click to enlarge A Capitol Avenue train trestle would be converted to a plaza under a plan drawn up a decade ago.
A Capitol Avenue train trestle would be converted to a plaza under a plan drawn up a decade ago.

Linear park? It will be railroad tracks covered in weeds ("Reimagining downtown," April 1). They sound confident that all this money will show up. I hope they are right. After spending hundreds of millions of dollars to reroute the trains, it seems like maybe a plan for the Third Street corridor should already be in place.

Mark Dean

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April 8 was National Library Workers Day. Join me in thanking all the people who are employed or volunteer at public and private libraries for the dedication they have to serving people. Library people offer us access to some very important tools of learning in the books, newspapers, magazines, photographs, maps, documents, videos, audio recordings and more that they share, in the computers and related trainings they provide and in the form of the recommendations they offer to make our reading experiences more adventurous and fulfilling.

The members of the Academy of Lifelong Learning at Lincoln Land Community College are very thankful to have partnered with area libraries for the current success of the NEA Big Read of 2021 in Sangamon County (continuing through April 30). Please take time to write a note or voice your appreciation to these special people.

Judy Wagenblast, chair of the steering committee for the 2021 NEA Big Read

For years, it has been well-documented that African American youth have underutilized mental health services ("Working for equity," April 1). This is particularly problematic, given the number of Black youth that have mental and behavioral health challenges. Findings from the National Comorbidity Survey – Adolescent Supplement demonstrate that nearly half of African American respondents (46.8%) experienced a mental health disorder before the age of 18. Black youth are diagnosed with behavioral and conduct disorders at a significantly higher rate than white youth, but services are not sought out.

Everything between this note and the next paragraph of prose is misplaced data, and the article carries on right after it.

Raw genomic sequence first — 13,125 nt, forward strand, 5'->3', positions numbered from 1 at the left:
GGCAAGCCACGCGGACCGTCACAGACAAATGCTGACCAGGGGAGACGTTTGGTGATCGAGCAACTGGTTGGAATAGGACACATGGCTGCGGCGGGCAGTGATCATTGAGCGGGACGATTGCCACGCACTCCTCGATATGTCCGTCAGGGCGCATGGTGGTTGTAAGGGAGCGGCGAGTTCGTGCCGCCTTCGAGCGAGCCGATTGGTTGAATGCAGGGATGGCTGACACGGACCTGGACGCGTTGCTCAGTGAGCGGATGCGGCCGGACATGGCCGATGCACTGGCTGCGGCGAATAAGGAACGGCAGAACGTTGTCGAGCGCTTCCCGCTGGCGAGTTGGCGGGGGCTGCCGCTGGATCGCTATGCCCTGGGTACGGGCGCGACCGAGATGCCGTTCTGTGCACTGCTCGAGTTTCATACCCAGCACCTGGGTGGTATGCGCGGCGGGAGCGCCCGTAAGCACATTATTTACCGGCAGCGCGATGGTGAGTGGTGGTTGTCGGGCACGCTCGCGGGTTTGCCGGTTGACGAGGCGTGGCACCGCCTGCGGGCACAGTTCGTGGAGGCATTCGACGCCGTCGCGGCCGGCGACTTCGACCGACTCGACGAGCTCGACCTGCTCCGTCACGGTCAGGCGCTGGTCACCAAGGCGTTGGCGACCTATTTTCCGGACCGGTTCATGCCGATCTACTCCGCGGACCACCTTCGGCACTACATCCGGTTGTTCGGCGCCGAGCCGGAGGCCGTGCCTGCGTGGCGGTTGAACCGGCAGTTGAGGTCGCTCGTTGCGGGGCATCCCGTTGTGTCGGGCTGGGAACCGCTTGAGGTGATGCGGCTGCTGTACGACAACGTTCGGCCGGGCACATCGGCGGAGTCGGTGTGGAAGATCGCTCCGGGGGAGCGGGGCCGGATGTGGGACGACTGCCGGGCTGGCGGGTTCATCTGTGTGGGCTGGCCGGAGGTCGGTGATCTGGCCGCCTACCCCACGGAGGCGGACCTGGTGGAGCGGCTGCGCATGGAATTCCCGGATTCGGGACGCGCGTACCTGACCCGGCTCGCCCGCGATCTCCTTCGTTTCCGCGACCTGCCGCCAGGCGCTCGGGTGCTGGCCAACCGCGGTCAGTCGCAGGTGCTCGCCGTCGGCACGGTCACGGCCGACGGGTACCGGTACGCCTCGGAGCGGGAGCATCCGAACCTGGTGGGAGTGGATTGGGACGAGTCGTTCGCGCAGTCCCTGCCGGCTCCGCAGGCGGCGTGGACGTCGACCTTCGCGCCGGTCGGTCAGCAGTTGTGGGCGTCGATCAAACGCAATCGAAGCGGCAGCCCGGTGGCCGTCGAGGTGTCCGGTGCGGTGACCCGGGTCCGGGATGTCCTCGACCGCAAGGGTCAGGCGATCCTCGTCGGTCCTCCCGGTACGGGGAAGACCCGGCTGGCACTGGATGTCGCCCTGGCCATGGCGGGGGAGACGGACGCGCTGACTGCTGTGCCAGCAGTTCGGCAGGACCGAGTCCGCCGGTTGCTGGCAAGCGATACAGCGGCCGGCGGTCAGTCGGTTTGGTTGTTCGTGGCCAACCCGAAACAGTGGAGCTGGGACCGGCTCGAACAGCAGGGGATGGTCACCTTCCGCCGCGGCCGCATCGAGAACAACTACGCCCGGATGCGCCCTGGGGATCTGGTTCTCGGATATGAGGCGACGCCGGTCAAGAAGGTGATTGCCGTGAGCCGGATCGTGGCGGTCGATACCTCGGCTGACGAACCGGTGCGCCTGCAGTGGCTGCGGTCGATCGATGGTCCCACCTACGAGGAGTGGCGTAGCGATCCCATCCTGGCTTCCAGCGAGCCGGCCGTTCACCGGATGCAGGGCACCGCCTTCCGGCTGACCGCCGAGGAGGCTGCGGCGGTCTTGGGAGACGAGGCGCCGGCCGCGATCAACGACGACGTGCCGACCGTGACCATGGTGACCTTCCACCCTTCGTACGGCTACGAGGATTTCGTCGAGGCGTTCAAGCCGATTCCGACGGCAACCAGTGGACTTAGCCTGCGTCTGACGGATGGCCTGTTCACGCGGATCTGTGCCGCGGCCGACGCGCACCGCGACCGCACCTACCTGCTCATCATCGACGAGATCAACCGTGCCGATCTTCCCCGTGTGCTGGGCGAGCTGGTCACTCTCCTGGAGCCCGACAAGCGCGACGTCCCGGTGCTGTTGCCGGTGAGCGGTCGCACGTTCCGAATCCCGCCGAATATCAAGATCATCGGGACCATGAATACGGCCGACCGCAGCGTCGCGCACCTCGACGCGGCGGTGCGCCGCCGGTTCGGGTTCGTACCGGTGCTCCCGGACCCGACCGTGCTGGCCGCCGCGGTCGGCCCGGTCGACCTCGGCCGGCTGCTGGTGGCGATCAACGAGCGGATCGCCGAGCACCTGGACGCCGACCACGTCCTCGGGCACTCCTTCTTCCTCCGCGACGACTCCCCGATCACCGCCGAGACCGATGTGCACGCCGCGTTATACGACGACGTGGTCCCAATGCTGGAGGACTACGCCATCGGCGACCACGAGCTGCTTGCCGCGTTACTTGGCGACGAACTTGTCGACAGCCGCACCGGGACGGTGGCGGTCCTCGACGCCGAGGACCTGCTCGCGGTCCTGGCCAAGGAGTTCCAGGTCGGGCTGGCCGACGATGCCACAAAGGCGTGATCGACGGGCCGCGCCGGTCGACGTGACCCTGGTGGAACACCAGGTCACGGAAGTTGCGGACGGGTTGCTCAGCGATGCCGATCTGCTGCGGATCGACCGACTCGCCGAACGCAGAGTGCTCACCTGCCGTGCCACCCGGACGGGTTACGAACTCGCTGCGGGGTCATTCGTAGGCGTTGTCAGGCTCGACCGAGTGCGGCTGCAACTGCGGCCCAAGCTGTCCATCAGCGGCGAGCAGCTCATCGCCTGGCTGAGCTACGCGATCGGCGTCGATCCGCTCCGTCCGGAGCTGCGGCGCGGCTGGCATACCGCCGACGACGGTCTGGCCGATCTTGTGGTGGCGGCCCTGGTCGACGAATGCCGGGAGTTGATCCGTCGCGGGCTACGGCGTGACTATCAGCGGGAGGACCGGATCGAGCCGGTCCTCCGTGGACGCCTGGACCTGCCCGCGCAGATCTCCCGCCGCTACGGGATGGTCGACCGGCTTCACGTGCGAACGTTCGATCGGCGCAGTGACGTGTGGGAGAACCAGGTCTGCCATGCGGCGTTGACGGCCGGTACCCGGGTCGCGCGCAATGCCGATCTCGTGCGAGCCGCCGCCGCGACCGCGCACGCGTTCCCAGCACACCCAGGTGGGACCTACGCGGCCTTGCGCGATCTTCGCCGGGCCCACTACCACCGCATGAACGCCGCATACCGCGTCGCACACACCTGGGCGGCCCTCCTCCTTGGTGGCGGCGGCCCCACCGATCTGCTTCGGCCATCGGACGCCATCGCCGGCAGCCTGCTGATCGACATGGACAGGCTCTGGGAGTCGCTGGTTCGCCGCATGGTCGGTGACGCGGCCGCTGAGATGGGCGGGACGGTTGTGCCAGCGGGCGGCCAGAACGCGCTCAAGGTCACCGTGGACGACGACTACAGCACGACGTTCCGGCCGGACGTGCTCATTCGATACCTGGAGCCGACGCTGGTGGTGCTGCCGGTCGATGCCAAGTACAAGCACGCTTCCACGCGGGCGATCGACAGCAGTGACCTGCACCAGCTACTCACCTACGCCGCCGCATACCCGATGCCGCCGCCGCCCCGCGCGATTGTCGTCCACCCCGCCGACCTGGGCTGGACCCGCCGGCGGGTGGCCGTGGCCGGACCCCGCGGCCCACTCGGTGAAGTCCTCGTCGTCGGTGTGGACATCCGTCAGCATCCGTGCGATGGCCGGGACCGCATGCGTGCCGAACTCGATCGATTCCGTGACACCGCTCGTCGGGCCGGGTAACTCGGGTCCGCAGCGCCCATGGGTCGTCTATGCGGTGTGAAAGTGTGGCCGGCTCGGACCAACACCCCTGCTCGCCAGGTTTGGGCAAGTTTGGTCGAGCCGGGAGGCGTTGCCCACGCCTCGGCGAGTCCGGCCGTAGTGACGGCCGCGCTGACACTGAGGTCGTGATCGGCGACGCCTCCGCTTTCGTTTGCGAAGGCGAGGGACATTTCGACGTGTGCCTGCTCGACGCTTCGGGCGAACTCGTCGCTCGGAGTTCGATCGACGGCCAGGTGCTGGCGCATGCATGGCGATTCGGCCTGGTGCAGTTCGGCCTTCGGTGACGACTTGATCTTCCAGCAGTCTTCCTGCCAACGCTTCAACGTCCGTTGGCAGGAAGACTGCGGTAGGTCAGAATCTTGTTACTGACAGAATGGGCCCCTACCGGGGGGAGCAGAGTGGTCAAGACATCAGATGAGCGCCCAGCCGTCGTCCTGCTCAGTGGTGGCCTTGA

African American adolescents are significantly less likely to have seen or talked with a mental health professional for a major depressive episode. They are significantly less likely to have an outpatient visit for a mental health problem than their white counterparts. Identifying the barriers associated with utilizing mental health services for African Americans is essential for reducing racial disparities in mental health treatment and the consequences of unaddressed mental health needs. These disparities exist even among insured African American families and those who live within proximity to mental health professionals.

In understanding African American youths' mental health, one should be mindful of whether the youth, and their caregivers, have a primary care source. Also, do providers accept Medicaid or are private plans and services offered on a sliding scale basis? Additionally, there needs to be a regular push to educate caregivers, youth and minority communities on the importance of identifying mental and behavioral health needs and services.

There is a call to identify the factors that hinder African American youths' path toward obtaining mental health services. Who will adhere to the call?

Alice Lillian Ivy-Wilson

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